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Curr Opin Nephrol Hypertens. 2014 Jan;23(1):46-53. doi: 10.1097/01.mnh.0000436545.94132.52.

Renal function in normal and disordered pregnancy.

Author information

  • 1Division of Nephrology, Stanford University Medical Center, Stanford, California, USA.

Abstract

PURPOSE OF REVIEW:

Renal dysfunction during pregnancy is a common and serious complication. Understanding normal physiology during pregnancy provides a context to further describe changes in pregnancy that lead to renal dysfunction and may provide clues to better management.

RECENT FINDINGS:

Hormonal changes during pregnancy allow for increased blood flow to the kidneys and altered autoregulation such that glomerular filtration rate (GFR) increases significantly through reductions in net glomerular oncotic pressure and increased renal size. The mechanisms for maintenance of increased GFR change through the trimesters of pregnancy, continuing into the postpartum period. Important causes of pregnancy-specific renal dysfunction have been further studied, but much needs to be learned. Pre-eclampsia is due to abnormal placentation, with shifts in angiogenic proteins and the renin-angiotensin-aldosterone system leading to endothelial injury and clinical manifestations of hypertension and organ dysfunction. Other thrombotic microangiopathies occurring during pregnancy have been better defined as well, with new work focusing on the contribution of the complement system to these disorders.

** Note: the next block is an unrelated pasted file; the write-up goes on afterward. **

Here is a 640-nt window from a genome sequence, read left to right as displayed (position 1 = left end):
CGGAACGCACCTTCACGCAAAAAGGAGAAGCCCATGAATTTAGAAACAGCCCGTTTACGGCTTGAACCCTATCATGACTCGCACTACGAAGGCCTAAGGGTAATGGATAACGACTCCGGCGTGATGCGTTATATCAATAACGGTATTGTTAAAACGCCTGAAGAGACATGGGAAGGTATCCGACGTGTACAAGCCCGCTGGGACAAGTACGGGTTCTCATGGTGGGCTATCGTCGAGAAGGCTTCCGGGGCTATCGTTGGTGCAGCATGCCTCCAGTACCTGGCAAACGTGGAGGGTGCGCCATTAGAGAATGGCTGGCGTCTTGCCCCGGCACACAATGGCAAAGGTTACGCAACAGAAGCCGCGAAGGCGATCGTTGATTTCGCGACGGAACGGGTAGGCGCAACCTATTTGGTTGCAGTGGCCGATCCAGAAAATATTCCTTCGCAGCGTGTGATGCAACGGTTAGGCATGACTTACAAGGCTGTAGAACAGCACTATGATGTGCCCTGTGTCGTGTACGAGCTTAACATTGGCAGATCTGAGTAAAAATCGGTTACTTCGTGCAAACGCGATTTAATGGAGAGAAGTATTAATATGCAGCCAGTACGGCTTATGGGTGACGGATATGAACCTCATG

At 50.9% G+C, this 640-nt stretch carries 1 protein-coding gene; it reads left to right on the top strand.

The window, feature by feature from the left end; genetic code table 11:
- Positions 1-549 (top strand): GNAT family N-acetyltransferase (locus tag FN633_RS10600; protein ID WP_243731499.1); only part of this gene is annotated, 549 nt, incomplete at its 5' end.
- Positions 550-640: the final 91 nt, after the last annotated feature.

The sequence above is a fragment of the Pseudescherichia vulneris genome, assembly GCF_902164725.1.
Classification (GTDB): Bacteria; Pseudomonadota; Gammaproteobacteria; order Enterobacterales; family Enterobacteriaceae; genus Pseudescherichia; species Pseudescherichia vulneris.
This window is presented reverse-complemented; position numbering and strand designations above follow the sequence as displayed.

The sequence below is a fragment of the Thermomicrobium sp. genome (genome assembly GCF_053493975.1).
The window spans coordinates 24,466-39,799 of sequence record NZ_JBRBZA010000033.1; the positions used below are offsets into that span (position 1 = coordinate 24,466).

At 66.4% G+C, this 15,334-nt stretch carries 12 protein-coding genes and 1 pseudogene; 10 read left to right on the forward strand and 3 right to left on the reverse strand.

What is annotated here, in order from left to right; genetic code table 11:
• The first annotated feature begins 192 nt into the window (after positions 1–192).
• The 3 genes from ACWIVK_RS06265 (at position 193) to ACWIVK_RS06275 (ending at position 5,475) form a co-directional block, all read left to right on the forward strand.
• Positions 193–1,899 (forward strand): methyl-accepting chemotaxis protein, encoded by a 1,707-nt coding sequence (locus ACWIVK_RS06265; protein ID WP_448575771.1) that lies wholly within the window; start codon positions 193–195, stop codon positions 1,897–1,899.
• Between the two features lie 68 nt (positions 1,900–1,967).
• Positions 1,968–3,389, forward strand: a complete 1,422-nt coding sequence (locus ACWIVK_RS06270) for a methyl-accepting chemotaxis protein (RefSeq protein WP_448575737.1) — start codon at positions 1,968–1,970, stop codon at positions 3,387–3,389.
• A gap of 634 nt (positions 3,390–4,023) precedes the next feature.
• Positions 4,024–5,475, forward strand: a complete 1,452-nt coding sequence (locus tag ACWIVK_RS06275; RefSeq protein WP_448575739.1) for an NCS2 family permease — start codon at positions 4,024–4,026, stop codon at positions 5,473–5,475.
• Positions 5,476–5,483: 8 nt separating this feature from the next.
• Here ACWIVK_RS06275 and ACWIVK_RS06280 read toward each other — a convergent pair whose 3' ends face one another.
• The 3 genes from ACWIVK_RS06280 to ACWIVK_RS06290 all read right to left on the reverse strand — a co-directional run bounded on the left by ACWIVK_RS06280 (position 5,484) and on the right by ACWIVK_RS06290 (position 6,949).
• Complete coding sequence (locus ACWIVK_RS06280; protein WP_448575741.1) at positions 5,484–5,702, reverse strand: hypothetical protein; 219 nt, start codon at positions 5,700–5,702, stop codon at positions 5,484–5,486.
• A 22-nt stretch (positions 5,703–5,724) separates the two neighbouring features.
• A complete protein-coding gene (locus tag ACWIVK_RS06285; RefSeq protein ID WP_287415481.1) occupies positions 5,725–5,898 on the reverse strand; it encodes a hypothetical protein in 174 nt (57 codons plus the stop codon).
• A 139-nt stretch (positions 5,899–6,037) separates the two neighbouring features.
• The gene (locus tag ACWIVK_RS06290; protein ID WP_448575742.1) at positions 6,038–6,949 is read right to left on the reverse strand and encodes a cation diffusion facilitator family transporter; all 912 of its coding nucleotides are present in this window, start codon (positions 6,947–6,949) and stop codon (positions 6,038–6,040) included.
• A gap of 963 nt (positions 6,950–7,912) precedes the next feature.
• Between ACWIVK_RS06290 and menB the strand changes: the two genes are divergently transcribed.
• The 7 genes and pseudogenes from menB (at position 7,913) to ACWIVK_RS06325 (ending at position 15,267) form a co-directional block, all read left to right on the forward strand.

SUMMARY:

Advances have been made in understanding the physiology of the kidney in normal pregnancy. Diseases that affect the kidney during pregnancy alter this physiology in various ways that inform clinicians on pathogenesis and may lead to improved therapeutic approaches and better outcomes of pregnancy.

PMID:
24247824
[PubMed - indexed for MEDLINE]
PMCID:
PMC4117802
Free PMC Article

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